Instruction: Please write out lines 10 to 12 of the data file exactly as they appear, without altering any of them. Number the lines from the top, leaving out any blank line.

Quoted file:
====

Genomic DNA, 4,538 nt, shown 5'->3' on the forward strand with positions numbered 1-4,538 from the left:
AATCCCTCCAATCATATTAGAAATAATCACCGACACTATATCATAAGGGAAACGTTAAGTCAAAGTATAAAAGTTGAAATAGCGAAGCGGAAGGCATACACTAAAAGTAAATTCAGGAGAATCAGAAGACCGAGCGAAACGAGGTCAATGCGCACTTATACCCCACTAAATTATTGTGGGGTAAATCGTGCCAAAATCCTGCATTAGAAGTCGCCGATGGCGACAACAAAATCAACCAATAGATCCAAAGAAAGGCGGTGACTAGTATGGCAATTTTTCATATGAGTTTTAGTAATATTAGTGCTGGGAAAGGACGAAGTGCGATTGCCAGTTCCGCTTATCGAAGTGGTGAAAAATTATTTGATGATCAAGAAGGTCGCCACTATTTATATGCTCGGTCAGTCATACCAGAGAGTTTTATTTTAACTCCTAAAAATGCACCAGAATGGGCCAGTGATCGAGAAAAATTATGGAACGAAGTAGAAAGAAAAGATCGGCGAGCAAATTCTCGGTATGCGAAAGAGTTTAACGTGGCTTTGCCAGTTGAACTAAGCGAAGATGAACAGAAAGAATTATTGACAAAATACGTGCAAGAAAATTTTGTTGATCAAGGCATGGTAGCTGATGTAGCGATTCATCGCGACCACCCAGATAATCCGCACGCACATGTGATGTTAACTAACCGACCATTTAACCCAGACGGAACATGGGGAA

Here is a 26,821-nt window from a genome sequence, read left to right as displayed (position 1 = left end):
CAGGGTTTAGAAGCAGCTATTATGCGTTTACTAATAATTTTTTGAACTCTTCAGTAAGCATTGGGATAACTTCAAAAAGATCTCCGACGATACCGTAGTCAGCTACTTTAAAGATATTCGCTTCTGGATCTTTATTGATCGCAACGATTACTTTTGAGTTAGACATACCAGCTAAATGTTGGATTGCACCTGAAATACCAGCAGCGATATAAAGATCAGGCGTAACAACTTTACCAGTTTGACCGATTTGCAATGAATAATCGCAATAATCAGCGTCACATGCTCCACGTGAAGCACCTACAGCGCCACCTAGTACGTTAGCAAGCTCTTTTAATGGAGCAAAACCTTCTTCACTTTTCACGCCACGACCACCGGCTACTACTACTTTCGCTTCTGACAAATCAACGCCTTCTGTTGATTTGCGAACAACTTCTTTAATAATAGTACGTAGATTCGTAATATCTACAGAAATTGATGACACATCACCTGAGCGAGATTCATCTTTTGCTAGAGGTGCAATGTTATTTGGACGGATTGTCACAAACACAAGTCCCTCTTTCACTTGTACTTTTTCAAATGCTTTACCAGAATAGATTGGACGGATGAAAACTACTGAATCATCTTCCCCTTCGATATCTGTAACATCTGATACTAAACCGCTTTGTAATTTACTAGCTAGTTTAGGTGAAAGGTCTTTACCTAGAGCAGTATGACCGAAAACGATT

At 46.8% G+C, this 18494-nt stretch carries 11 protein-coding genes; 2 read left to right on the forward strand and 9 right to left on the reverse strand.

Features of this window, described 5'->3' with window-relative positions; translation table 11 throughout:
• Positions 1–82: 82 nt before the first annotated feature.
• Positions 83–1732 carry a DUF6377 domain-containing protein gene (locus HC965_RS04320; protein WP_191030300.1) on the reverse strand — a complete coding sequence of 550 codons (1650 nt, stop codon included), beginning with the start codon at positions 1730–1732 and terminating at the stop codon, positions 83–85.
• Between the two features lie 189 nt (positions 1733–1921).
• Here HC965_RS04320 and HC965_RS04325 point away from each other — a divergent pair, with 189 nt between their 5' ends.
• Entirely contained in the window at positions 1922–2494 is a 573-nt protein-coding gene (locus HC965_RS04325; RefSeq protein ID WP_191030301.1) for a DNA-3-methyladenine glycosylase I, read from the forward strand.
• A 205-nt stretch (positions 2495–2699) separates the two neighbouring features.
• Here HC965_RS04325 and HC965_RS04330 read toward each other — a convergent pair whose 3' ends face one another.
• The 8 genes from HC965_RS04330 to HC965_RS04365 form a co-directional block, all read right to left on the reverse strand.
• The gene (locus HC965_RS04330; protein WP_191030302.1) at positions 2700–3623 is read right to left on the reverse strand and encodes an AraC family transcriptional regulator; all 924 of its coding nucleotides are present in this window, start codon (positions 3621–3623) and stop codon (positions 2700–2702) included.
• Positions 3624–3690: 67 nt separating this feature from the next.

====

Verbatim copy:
• Here HC965_RS04320 and HC965_RS04325 point away from each other — a divergent pair, with 189 nt between their 5' ends.
• Entirely contained in the window at positions 1922–2494 is a 573-nt protein-coding gene (locus HC965_RS04325; RefSeq protein ID WP_191030301.1) for a DNA-3-methyladenine glycosylase I, read from the forward strand.
• A 205-nt stretch (positions 2495–2699) separates the two neighbouring features.